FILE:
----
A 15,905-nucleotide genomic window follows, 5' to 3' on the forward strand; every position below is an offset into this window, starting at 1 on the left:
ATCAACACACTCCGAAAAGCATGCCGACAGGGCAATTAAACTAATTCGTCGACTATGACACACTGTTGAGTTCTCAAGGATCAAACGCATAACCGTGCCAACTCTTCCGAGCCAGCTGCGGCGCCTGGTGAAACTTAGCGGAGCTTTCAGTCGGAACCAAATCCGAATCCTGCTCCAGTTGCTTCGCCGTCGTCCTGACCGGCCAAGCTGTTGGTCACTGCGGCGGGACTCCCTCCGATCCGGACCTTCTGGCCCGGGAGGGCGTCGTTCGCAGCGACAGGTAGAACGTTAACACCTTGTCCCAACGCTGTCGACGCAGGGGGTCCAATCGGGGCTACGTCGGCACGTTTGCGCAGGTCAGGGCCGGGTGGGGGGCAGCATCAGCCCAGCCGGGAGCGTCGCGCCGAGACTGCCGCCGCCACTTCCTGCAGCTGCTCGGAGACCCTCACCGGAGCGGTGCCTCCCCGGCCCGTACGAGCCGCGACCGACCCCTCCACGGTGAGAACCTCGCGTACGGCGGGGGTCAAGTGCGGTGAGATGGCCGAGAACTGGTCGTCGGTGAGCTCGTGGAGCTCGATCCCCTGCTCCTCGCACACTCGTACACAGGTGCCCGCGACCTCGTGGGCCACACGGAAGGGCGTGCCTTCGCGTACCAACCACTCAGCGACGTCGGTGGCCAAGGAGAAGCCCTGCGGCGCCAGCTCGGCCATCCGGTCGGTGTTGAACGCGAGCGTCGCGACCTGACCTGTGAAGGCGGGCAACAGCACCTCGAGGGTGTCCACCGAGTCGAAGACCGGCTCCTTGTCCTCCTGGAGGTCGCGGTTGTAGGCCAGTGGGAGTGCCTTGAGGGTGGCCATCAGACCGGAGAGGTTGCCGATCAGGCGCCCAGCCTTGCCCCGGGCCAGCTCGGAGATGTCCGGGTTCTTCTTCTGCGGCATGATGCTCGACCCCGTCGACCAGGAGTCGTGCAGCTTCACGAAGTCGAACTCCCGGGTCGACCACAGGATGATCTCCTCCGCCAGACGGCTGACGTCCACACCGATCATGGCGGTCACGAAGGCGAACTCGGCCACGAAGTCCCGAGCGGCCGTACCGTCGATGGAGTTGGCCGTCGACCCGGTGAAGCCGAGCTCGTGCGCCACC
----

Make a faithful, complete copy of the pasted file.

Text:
A 15,905-nucleotide genomic window follows, 5' to 3' on the forward strand; every position below is an offset into this window, starting at 1 on the left:
ATCAACACACTCCGAAAAGCATGCCGACAGGGCAATTAAACTAATTCGTCGACTATGACACACTGTTGAGTTCTCAAGGATCAAACGCATAACCGTGCCAACTCTTCCGAGCCAGCTGCGGCGCCTGGTGAAACTTAGCGGAGCTTTCAGTCGGAACCAAATCCGAATCCTGCTCCAGTTGCTTCGCCGTCGTCCTGACCGGCCAAGCTGTTGGTCACTGCGGCGGGACTCCCTCCGATCCGGACCTTCTGGCCCGGGAGGGCGTCGTTCGCAGCGACAGGTAGAACGTTAACACCTTGTCCCAACGCTGTCGACGCAGGGGGTCCAATCGGGGCTACGTCGGCACGTTTGCGCAGGTCAGGGCCGGGTGGGGGGCAGCATCAGCCCAGCCGGGAGCGTCGCGCCGAGACTGCCGCCGCCACTTCCTGCAGCTGCTCGGAGACCCTCACCGGAGCGGTGCCTCCCCGGCCCGTACGAGCCGCGACCGACCCCTCCACGGTGAGAACCTCGCGTACGGCGGGGGTCAAGTGCGGTGAGATGGCCGAGAACTGGTCGTCGGTGAGCTCGTGGAGCTCGATCCCCTGCTCCTCGCACACTCGTACACAGGTGCCCGCGACCTCGTGGGCCACACGGAAGGGCGTGCCTTCGCGTACCAACCACTCAGCGACGTCGGTGGCCAAGGAGAAGCCCTGCGGCGCCAGCTCGGCCATCCGGTCGGTGTTGAACGCGAGCGTCGCGACCTGACCTGTGAAGGCGGGCAACAGCACCTCGAGGGTGTCCACCGAGTCGAAGACCGGCTCCTTGTCCTCCTGGAGGTCGCGGTTGTAGGCCAGTGGGAGTGCCTTGAGGGTGGCCATCAGACCGGAGAGGTTGCCGATCAGGCGCCCAGCCTTGCCCCGGGCCAGCTCGGAGATGTCCGGGTTCTTCTTCTGCGGCATGATGCTCGACCCCGTCGACCAGGAGTCGTGCAGCTTCACGAAGTCGAACTCCCGGGTCGACCACAGGATGATCTCCTCCGCCAGACGGCTGACGTCCACACCGATCATGGCGGTCACGAAGGCGAACTCGGCCACGAAGTCCCGAGCGGCCGTACCGTCGATGGAGTTGGCCGTCGACCCGGTGAAGCCGAGCTCGTGCGCCACC